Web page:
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Displaced in Yemen refuse to return without compensation

Families in Aden are being forced to live in makeshift tents and suffer from poor health

  • Yemeni displaced people who struggle to get out of their desperate condition.Photo courtesy Saleh KhaledImage Credit:
  • Yemeni displaced people who struggle to get out of their desperate condition.Photo courtesy Saleh KhaledImage Credit:
  • Yemeni displaced people who struggle to get out of their desperate condition.Photo courtesy Saleh KhaledImage Credit:
Gulf News

Aden: In one of Aden’s sports stadia that was reconditioned to host the Gulf Cup in 2010, the penniless Ali and his family live in a ragged shanty along with many other Internally Displaced Persons who fled homes during the government’s fierce battles with Al Qaida in the southern province of Abyan. Al Qaida’s branch is Yemen managed to capture many cities in the south in May 2011.

Thousands of families deserted their homes when the government launched a massive attack to regain control of the cities. After nearly a year of heavy clashes, government forces managed to push militants out of their stronghold in June 2012. Despite a considerable stability in Abyan, many families prefer to stay in their makeshift dwellings until the government reconstructs their ruined cities.

Ali, 46, who suffers from many diseases and has difficulty breathing, was once a farmer in the war-torn Abyan. He said: “I left my destroyed house when the government forces tried to dislodge militants from the province. The government neither paid us to build a new home nor took the initiative and reconstructed the province.”

He added: “We are broke. We get most of our aid from local businessmen or international organisations. I spend my time waiting outside my tent for any person who may come to offer help. I call upon the government to compensate us for damaged houses or build new ones in order to be able to return home.”

Ali’s wife, Aisha, 46, is also suffering from high blood pressure and heart disease. She told Gulf News that she cannot afford to buy her medicine which costs her YR 2500 (Dh43) monthly.

“I only buy blood pressure medicine for YR100 (Dh1.7). My husband is unemployed and nobody is willing to help me.”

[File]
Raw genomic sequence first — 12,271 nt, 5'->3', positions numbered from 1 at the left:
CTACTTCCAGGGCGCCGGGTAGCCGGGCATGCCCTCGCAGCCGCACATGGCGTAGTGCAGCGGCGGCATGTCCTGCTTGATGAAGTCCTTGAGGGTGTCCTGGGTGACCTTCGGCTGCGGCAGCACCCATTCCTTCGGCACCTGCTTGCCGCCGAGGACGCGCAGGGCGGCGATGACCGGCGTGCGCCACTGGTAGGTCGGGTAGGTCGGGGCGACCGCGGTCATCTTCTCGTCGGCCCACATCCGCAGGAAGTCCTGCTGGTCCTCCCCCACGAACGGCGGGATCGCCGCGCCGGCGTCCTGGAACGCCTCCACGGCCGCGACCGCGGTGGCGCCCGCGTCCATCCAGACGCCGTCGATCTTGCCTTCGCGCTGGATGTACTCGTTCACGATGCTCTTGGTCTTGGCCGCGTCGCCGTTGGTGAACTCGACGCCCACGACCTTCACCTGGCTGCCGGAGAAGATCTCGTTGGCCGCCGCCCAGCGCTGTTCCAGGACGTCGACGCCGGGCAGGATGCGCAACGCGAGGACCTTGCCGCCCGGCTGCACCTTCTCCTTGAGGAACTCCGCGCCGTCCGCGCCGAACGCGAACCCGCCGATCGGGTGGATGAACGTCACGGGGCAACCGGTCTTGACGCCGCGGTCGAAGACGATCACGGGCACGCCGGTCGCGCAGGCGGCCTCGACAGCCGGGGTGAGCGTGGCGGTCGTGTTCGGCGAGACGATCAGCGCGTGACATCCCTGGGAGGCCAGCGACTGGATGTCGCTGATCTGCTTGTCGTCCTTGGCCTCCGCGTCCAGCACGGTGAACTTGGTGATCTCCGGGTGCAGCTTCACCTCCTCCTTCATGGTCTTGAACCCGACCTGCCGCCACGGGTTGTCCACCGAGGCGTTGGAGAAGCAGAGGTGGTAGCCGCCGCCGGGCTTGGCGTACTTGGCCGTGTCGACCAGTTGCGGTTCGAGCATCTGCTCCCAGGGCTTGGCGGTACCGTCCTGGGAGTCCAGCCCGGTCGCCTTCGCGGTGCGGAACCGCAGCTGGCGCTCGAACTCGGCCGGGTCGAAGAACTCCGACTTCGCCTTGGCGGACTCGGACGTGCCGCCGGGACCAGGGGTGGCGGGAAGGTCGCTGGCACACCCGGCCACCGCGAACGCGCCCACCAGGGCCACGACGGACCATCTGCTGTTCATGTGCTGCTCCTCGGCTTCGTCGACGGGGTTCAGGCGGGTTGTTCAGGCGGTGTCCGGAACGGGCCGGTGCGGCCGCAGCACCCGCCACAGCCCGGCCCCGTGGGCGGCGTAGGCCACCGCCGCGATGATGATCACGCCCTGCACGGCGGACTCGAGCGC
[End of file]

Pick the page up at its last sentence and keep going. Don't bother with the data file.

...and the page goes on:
Maryam Ali, 55, also lives in the stadium. The mother of four sons and four daughters, said that she could not return to Abyan because her house is still ruined.” When the war broke out in Abyan, my house was destroyed and I fled to Aden empty-handed. I used to make a living from keeping flocks of goats and sheep. We will not return until the government compensates us for damage and builds my house.” She thanked donors from UAE, Kuwait and Oman for their aid.

Another woman, who preferred to be known as Um Ahmad, accused her government of leaving the displaced people high and dry.

“The government has left us in the lurch. We are living under desperate conditions. No one asks about us or takes care of us. Our misery is getting worse. We sleep on the ground and sometimes eat rotten food. We cannot afford to buy medicine. We only get aid from the UAE and international organisations like Oxfam.”

Um Ahmad has appealed to the government to bring peace, build electricity grids and drinkable water systems so they can return to their homes.

”I do not mind living under my village’s tree. How do they want us to return when there is no work, police, and judiciary or government offices?” she wondered.

However, the government said that it has spent tens of millions of rials to convince displaced people to return home.

The government’s Executive Enit for Monitoring IDPs in the south has recently said that 1,901 families willingly abandoned 39 schools in Aden and returned to their homes in Abyan.

The financial manager of the unit, Khalid Al Abali told Saba news agency that his unit spent YR28.5m (Dh487,787) on displaced transportation and other kind of aid and trying to convince the remaining 26,000 families to follow suit.

The father of Yousuf, aged 14, was compelled to sell the aid he received to treat his sick son. Yousuf is suffering from hemolytic anaemia which also prevented him from going to school. The infirm and unhappy boy refused to talk to Gulf News.

UNHCR, the UN Refugee Agency, said there are 183,978 IDPs from Abyan live in Aden, Abyan, Al Bayda, Lahajj, Shabwah, and Hadramout. As many as 123,334 IDPs from Abyan inhabit schools and stadiums in Aden.

“Some IDPs have started to return to Abyan and there may be the possibility of more returns in the coming months. UNHCR, along with other humanitarian organisations, is helping IDPs who decide to return voluntarily to rebuild their lives in safety and dignity by providing them shelter kits and domestic items.” UNHCR Aden office said.

The office added “21,166 individuals have returned from Aden to areas of origin in Abyan. However, some IDPs do not wish to return until the situation has improved, citing the presence of landmines/UXOs, lack of security and services, loss of livelihood and extensive damage to infrastructure.”